And an inscription also was written over Him in letters of Greek, Latin, and Hebrew: THIS IS THE KING OF THE JEWS. Then one of the criminals who were hanged blasphemed Him, saying, “If You are the Christ, save Yourself and us.” But the other, answering, rebuked him, saying, “Do you not even fear God, seeing you are under the same condemnation? And we indeed justly, for we receive the due reward of our deeds; but this Man has done nothing wrong.” Then he said to Jesus, “Lord, remember me when You come into Your kingdom.” And Jesus said to him, “Assuredly, I say to you, today you will be with Me in Paradise” (Luke 23:38-43).

Nineteenth-century Scottish Presbyterian pastor David Brown paraphrased our Lord’s reply this way:

Thou art prepared for a long delay before I come into My kingdom, but not a day’s delay shall there be for thee, thou shalt not be parted from Me even for a moment, but together we shall go, and with Me, ere this day expire, should thou be in paradise.

The term paradise as used in Luke 23:43 can designate a garden (Genesis 2:8-10), a forest (Ezekiel 31:7-9), or (as in 2 Corinthians 12:4 and Revelation 2:7) the place of peace and blissful consciousness that exists for the redeemed in the presence of God.

Just before dying, Jesus said, “Father, into Your hands I commit My spirit” (Luke 23:46). This implies that when He died He went immediately into the presence of the Father. Both He and the repentant thief were in heaven that day.

On the third day, Jesus was resurrected with a glorified body. But He had not yet ascended to the Father in His glorified body when He encountered Mary Magdalene (John 20:17). Jesus appeared and disappeared during the next 40 days, leaving heaven and appearing on earth in His glorified body, so His ascension wasn’t the first time He had been in heaven since His death. It was merely a deed done publicly to strengthen the faith of His disciples and to clearly demonstrate that His ministry on earth would now be replaced by that of the Holy Spirit (John 14:26; 15:26; 16:7).

When Jesus told Mary not to cling to Him because He hadn’t yet ascended to the Father, He wasn’t implying that He hadn’t yet seen heaven. He was saying that there would be a time in heaven when Mary would once again be able to embrace Him. Now, however, she must not cling to Him, for His earthly work was done.

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Does the Bible Permit Women to Run for High Political Office?

The Bible was written at a time when women were not allowed prominent positions in society. The structure of ancient culture denied women many of the opportunities they rightfully enjoy today. However, in spite of the fact that women were suppressed by culture, the Bible contains many examples of influential women. In the Old Testament, for example, women served as prophetesses (Exodus 15:20; Numbers 12:1-2; Judges 4:4; 2 Chronicles 34:22), and judges (Judges 4–5).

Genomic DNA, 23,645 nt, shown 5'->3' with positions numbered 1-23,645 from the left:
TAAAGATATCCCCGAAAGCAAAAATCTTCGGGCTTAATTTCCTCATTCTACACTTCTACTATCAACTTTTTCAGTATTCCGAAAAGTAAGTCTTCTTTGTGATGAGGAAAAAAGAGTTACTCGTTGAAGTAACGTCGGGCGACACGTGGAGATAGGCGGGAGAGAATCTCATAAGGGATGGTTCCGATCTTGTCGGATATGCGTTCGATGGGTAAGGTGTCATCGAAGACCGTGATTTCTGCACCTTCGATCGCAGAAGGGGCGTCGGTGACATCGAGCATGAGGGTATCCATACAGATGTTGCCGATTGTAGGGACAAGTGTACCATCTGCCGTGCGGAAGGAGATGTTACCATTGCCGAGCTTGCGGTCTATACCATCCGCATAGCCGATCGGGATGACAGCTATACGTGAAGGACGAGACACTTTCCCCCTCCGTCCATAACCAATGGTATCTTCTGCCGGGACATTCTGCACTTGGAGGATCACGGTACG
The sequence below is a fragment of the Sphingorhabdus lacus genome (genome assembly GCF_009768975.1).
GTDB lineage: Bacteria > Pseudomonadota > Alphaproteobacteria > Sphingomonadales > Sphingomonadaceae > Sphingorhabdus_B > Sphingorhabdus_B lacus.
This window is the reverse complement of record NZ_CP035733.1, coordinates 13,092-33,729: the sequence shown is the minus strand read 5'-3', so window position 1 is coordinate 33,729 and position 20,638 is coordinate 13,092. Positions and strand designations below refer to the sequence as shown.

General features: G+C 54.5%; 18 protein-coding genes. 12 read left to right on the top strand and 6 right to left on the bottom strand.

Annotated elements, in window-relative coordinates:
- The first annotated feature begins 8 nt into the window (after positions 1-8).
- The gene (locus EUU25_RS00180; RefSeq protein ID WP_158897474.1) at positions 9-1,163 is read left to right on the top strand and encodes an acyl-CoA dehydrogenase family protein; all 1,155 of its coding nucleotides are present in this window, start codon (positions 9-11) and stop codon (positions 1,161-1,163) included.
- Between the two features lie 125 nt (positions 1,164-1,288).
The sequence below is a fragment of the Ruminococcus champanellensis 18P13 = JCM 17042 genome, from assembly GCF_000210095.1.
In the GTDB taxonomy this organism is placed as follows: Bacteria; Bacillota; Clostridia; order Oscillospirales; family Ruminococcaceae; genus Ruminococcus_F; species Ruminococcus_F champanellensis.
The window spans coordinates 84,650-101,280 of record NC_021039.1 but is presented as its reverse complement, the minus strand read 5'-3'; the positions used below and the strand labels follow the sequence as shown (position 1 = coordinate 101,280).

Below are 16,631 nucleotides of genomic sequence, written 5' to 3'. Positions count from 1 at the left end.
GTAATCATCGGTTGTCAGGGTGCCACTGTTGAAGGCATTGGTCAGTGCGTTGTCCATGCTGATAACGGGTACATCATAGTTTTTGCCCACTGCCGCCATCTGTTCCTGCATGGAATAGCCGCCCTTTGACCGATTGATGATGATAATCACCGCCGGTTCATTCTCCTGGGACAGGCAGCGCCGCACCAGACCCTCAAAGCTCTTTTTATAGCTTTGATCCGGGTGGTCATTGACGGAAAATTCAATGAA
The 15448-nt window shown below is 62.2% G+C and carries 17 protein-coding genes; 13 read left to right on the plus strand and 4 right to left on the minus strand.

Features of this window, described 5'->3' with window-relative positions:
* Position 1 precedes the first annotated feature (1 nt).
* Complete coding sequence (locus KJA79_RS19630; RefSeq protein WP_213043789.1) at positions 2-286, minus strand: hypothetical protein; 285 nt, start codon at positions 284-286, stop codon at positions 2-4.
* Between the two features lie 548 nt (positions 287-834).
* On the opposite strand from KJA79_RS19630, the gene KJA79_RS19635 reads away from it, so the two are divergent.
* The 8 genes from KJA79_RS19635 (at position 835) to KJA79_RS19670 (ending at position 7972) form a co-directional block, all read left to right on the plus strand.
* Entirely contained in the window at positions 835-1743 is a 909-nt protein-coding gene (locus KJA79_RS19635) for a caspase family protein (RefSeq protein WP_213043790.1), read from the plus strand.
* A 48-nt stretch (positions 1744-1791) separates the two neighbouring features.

Jesus, the Messiah of Israel and founder of the Christian faith, accepted women as equals in an age when women were regarded as inferior. He recognized no authority besides that of the leader who takes the role of a servant. He defied many of the customs of His day that tended to keep women secluded and in subjugation.

In the New Testament, Priscilla instructed the famous preacher Apollos (Acts 18:26). In 1 Corinthians 11:5, Paul seems to be assuming that women will be speaking openly in mixed church gatherings. Earlier we learn that women had the authority to preach in the apostolic church (Acts 21:8-9). There are many passages in the New Testament that describe the important role played by women, a role they held in spite of many severe, culturally imposed limitations. A significant number of women were included in Paul’s list of valued coworkers in Romans 16.

In general, Scripture clearly portrays the equality of the sexes before God (Genesis 1:27; Acts 10:34; 1 Corinthians 11:11-12; Galatians 3:28). The prophet Joel spoke, after all, of both men and women prophesying (“your sons and daughters will prophesy,” 2:28), and when the gifts of the Spirit are listed and described in the New Testament (see, for example, 1 Corinthians 12 and Ephesians 4:7-16) no distinctions are made on the basis of sex.

Although there is some controversy over the specific roles women should play in church leadership, there is no reasonable scriptural basis for believing that women should not serve in secular leadership roles, including top political roles such as United States Senator or President. Candidates running for such important roles should be selected on the basis of their character and wisdom, not because of their race, sex, or any other nonessential criteria.

 

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Does James 2:10 imply that God doesn’t consider some sins more serious than others?

James 2:10 states: “For whoever shall keep the whole law, and yet stumble at one point, he is guilty of all” (nkjv).

Some people have mistakenly thought that this verse means that all sins are equal in God’s view, that no sins are worse than others.